The dye mixture in methanol is passed through the LCORR at a flow rate of 10 μL/min. For LCORR FRET lasers, the donor is excited by a 10-ns pulsed laser (Opolette, 20 Hz repetition rate) at 526 nm. The laser is loosely focused through a cylindrical lens so that an approximately 1 mm wide band along the LCORR is illuminated. The dye emission is collected in free space and is detected by an Ocean Optics spectrometer (USB4000, 3.7 nm spectral resolution) positioned 90-degrees off the incident beam.
We first use R6G and LDS 722 as the donor and acceptor. Figure 2 shows the characterization of their FRET behavior in free space, which is crucial in understanding and development of the FRET lasers. For this characterization, the donor and acceptor in methanol are placed in a cuvette and the donor is excited with a low power CW laser at 532 nm. As shown in Fig. 2(A), in the absence of R6G, no LDS 722 emission is observed. When 0.1 mM of R6G is added, the acceptor emission emerges with the peak at 700 nm, and increases with the increased acceptor concentration. The energy transfer efficiency for each acceptor-to-donor ratio (A/D) is plotted in Fig. 2(B), which can be derived by: η = 1-ID/ID0, where ID and ID0 are the donor intensity in the presence and absence of the acceptor, respectively. According to Ref. , η is related to the Förster distance, R0, by:
where c is the acceptor concentration. c0 is the critical concentration that corresponds to one acceptor molecule in a sphere of the radius of R0. Curve fit in Fig. 2(B) yields c0 = 1.7 mM, which results in a Förster distance of 6.2 nm . 50% transfer efficiency is obtained when the acceptor concentration is 0.83 mM (i.e., A/D = 8.3), reflecting a highly efficient energy transfer between the donor and acceptor. The quantum yield of the acceptor, ϕ, can also be estimated by:
where IA is the acceptor intensity. For LDS 722, ϕ = 7%, much lower than that for R6G, which has nearly unity quantum yield.
The LCORR FRET laser using R6G and LDS 722 is demonstrated in Fig. 3(A). First, 0.1 mM pure R6G solution is passed through the LCORR. The R6G lasing emission is observed at 562 nm, which is typical for R6G at this concentration . When the acceptor (LDS 722) is added (while the pump intensity remains the same), the donor (R6G) lasing decreases. Meanwhile, prominent peaks emerge at the longer wavelength side of the acceptor emission spectrum (715, 724, and 733 nm), indicating that the lasing threshold is first reached at those wavelengths. Each of these peaks consists of laser emission from different WGMs, as indicated by the modulation on the peak intensity. However, those finer peaks can not be fully resolved due to the low spectrometer resolution. When A/D further increases, the donor lasing is completely quenched and acceptor lasing emission increases. Additional peaks at shorter and longer wavelengths appear, suggesting that the lasing gain is achieved at those wavelengths. Note that the lasing peaks result from the donors and acceptors that lie within 100 nm from the LCORR interior surface, as only the emission from those molecules can be coupled into the WGM whose evanescent field has a penetration depth of approximately 100 nm into the core. Therefore, the effective volume of sample that contributes to the LCORR FRET laser is only 20 pL, 0.6% of the total illuminated volume (~ 3.3 nL).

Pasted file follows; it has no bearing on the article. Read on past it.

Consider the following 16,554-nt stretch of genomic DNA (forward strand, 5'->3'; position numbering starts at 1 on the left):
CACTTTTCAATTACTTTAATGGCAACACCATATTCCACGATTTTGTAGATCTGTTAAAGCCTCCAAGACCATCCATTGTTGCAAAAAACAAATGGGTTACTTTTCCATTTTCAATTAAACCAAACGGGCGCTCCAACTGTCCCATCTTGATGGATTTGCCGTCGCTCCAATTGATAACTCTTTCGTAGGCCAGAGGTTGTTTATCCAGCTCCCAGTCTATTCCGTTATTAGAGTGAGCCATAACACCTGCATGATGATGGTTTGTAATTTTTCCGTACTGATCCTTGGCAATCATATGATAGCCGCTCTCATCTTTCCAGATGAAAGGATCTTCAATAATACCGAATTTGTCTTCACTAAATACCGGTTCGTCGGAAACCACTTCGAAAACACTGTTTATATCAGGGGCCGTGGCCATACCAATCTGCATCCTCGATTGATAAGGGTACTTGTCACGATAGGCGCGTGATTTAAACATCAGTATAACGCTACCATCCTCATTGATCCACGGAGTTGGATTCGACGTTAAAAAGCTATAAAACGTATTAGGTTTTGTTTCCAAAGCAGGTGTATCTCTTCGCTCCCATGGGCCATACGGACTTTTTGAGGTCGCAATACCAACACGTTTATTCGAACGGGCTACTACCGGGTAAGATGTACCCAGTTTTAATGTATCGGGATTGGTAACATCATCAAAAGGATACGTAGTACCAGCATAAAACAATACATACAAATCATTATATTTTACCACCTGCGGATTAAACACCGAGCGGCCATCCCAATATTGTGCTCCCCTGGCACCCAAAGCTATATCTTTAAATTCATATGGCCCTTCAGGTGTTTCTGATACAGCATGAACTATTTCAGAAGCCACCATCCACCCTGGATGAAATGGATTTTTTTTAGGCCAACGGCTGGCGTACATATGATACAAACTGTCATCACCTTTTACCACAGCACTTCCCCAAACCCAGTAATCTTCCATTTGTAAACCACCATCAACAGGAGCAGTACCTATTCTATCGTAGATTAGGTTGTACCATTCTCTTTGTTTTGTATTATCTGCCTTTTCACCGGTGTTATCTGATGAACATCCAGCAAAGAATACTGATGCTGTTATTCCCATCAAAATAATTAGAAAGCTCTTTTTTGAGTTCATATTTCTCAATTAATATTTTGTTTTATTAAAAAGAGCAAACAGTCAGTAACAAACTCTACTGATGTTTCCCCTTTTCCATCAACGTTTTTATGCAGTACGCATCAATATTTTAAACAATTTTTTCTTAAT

Figure 3(B) shows the lasing threshold for the peak at 724 nm for two acceptor concentrations (1.5 mM and 2.0 mM) when the donor concentration is kept at 0.1 mM. For a comparison, the intensity of R6G at 562 nm is also acquired under the same experimental condition in the absence of LDS 722. The lasing threshold is approximately 0.3 μJ/mm2 and 0.5 μJ/mm2 for 2 mM and 1.5 mM LDS 722, respectively, which is over ten times lower than that of R6G at 0.1 mM concentration and is even two to three times lower than the lasing threshold for R6G of the similar concentration (~ 1 μJ/mm2). Such a low threshold can only be achieved through the indirect yet highly efficient energy transfer. Given the low quantum yield of LDS 722 (7% vs. 100% in R6G), a much higher lasing threshold would be expected if LDS 722 were directly excited.
Now we investigate the energy transfer mechanism involved in the LCORR FRET laser. In addition to the short-ranged non-radiative Förster transfer, the energy transfer between donor and acceptor can be achieved through the mediation of the WGM [23,24]. In this cavity-assisted radiative energy transfer, the donor emission is first coupled into the WGM that stores the photons for extended time for subsequent absorption by acceptors. For a ring resonator of high Q-factor, highly efficient radiative energy transfer has been observed . To determine which effect is dominant, we carry out a few control experiments. The first one is shown in Fig. 4(A) where the A/D remains constant and the pump power is set to be below, near, and well above the R6G (donor) lasing threshold. In all three cases, the acceptor lasing is achieved. Here we use γ = (1+ID/IA)−1 to characterize the effective photon conversion efficiency from the donor to the acceptor, as η may not be the best measure to describe the energy transfer in a non-linear lasing system. When the pump is below the lasing threshold, only broad band fluorescence is observed while LDS 722 still lases. As discussed earlier, we are interested only in the dye molecules lying within 100 nm of the LCORR interior surface. Therefore, for those donors and acceptors, γ is nearly 100%, meaning that all the donor excited states are converted to the lasing photons in the acceptors. When the pump power increases, the R6G starts to lase, as indicated by the lasing peak around 560 nm above the broad fluorescence background. However, the acceptor lasing intensity remains nearly the same, making γ drop to 91%. When the pump is well above the R6G threshold, a much stronger lasing peak occurs. Acceptor lasing intensity increases, but at a much lower percentage, and γ becomes only 63%. This suggests that the R6G lasing process competes with the energy transfer process. When R6G lases, the radiative decay of R6G becomes faster than in fluorescence because of stimulated emission, resulting in less energy transfer to the acceptor. This result agrees with the non-radiative Förster transfer model, but contradicts the radiative cavity-assisted energy transfer model, in which the acceptor intensity would be expected to increase proportionately when the donor lases.